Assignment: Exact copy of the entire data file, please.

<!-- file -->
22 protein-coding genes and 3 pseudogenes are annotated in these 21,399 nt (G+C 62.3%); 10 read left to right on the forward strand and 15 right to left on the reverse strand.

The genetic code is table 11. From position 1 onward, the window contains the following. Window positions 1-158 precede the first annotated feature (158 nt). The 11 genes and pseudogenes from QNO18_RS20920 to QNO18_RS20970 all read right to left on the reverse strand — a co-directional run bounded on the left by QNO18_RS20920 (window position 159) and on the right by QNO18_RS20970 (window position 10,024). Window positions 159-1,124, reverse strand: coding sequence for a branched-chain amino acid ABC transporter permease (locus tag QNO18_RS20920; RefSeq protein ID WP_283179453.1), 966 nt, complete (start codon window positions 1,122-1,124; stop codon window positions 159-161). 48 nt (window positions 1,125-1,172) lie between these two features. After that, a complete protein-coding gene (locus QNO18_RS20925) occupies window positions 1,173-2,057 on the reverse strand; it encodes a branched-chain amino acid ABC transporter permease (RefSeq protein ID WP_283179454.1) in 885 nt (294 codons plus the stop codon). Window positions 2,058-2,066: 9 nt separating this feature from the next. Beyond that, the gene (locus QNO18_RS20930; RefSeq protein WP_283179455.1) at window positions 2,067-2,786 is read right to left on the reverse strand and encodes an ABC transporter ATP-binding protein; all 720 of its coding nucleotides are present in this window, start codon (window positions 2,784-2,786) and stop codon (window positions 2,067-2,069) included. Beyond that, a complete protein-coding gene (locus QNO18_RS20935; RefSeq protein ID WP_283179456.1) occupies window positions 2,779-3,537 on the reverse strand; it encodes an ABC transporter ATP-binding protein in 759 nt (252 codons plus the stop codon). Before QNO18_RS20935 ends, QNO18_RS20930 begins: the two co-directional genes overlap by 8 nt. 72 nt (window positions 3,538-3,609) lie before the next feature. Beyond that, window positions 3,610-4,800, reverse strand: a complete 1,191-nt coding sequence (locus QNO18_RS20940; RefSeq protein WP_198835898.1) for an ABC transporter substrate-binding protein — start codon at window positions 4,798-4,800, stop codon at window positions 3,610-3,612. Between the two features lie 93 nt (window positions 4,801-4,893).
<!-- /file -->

22 protein-coding genes and 3 pseudogenes are annotated in these 21,399 nt (G+C 62.3%); 10 read left to right on the forward strand and 15 right to left on the reverse strand.

The genetic code is table 11. From position 1 onward, the window contains the following. Window positions 1-158 precede the first annotated feature (158 nt). The 11 genes and pseudogenes from QNO18_RS20920 to QNO18_RS20970 all read right to left on the reverse strand — a co-directional run bounded on the left by QNO18_RS20920 (window position 159) and on the right by QNO18_RS20970 (window position 10,024). Window positions 159-1,124, reverse strand: coding sequence for a branched-chain amino acid ABC transporter permease (locus tag QNO18_RS20920; RefSeq protein ID WP_283179453.1), 966 nt, complete (start codon window positions 1,122-1,124; stop codon window positions 159-161). 48 nt (window positions 1,125-1,172) lie between these two features. After that, a complete protein-coding gene (locus QNO18_RS20925) occupies window positions 1,173-2,057 on the reverse strand; it encodes a branched-chain amino acid ABC transporter permease (RefSeq protein ID WP_283179454.1) in 885 nt (294 codons plus the stop codon). Window positions 2,058-2,066: 9 nt separating this feature from the next. Beyond that, the gene (locus QNO18_RS20930; RefSeq protein WP_283179455.1) at window positions 2,067-2,786 is read right to left on the reverse strand and encodes an ABC transporter ATP-binding protein; all 720 of its coding nucleotides are present in this window, start codon (window positions 2,784-2,786) and stop codon (window positions 2,067-2,069) included. Beyond that, a complete protein-coding gene (locus QNO18_RS20935; RefSeq protein ID WP_283179456.1) occupies window positions 2,779-3,537 on the reverse strand; it encodes an ABC transporter ATP-binding protein in 759 nt (252 codons plus the stop codon). Before QNO18_RS20935 ends, QNO18_RS20930 begins: the two co-directional genes overlap by 8 nt. 72 nt (window positions 3,538-3,609) lie before the next feature. Beyond that, window positions 3,610-4,800, reverse strand: a complete 1,191-nt coding sequence (locus QNO18_RS20940; RefSeq protein WP_198835898.1) for an ABC transporter substrate-binding protein — start codon at window positions 4,798-4,800, stop codon at window positions 3,610-3,612. Between the two features lie 93 nt (window positions 4,801-4,893).